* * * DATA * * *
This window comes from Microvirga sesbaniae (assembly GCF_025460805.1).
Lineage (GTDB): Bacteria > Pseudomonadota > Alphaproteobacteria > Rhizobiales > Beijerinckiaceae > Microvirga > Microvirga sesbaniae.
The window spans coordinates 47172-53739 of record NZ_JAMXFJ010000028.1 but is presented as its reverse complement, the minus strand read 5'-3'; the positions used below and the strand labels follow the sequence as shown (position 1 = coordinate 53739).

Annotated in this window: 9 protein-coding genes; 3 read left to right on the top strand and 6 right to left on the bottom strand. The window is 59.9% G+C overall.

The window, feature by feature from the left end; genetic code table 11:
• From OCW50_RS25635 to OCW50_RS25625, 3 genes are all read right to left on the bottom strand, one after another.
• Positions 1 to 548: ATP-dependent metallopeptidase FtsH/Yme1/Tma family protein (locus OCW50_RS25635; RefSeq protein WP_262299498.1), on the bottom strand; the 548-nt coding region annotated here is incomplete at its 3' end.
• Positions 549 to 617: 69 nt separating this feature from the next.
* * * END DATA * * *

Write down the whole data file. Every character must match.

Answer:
This window comes from Microvirga sesbaniae (assembly GCF_025460805.1).
Lineage (GTDB): Bacteria > Pseudomonadota > Alphaproteobacteria > Rhizobiales > Beijerinckiaceae > Microvirga > Microvirga sesbaniae.
The window spans coordinates 47172-53739 of record NZ_JAMXFJ010000028.1 but is presented as its reverse complement, the minus strand read 5'-3'; the positions used below and the strand labels follow the sequence as shown (position 1 = coordinate 53739).

Annotated in this window: 9 protein-coding genes; 3 read left to right on the top strand and 6 right to left on the bottom strand. The window is 59.9% G+C overall.

The window, feature by feature from the left end; genetic code table 11:
• From OCW50_RS25635 to OCW50_RS25625, 3 genes are all read right to left on the bottom strand, one after another.
• Positions 1 to 548: ATP-dependent metallopeptidase FtsH/Yme1/Tma family protein (locus OCW50_RS25635; RefSeq protein WP_262299498.1), on the bottom strand; the 548-nt coding region annotated here is incomplete at its 3' end.
• Positions 549 to 617: 69 nt separating this feature from the next.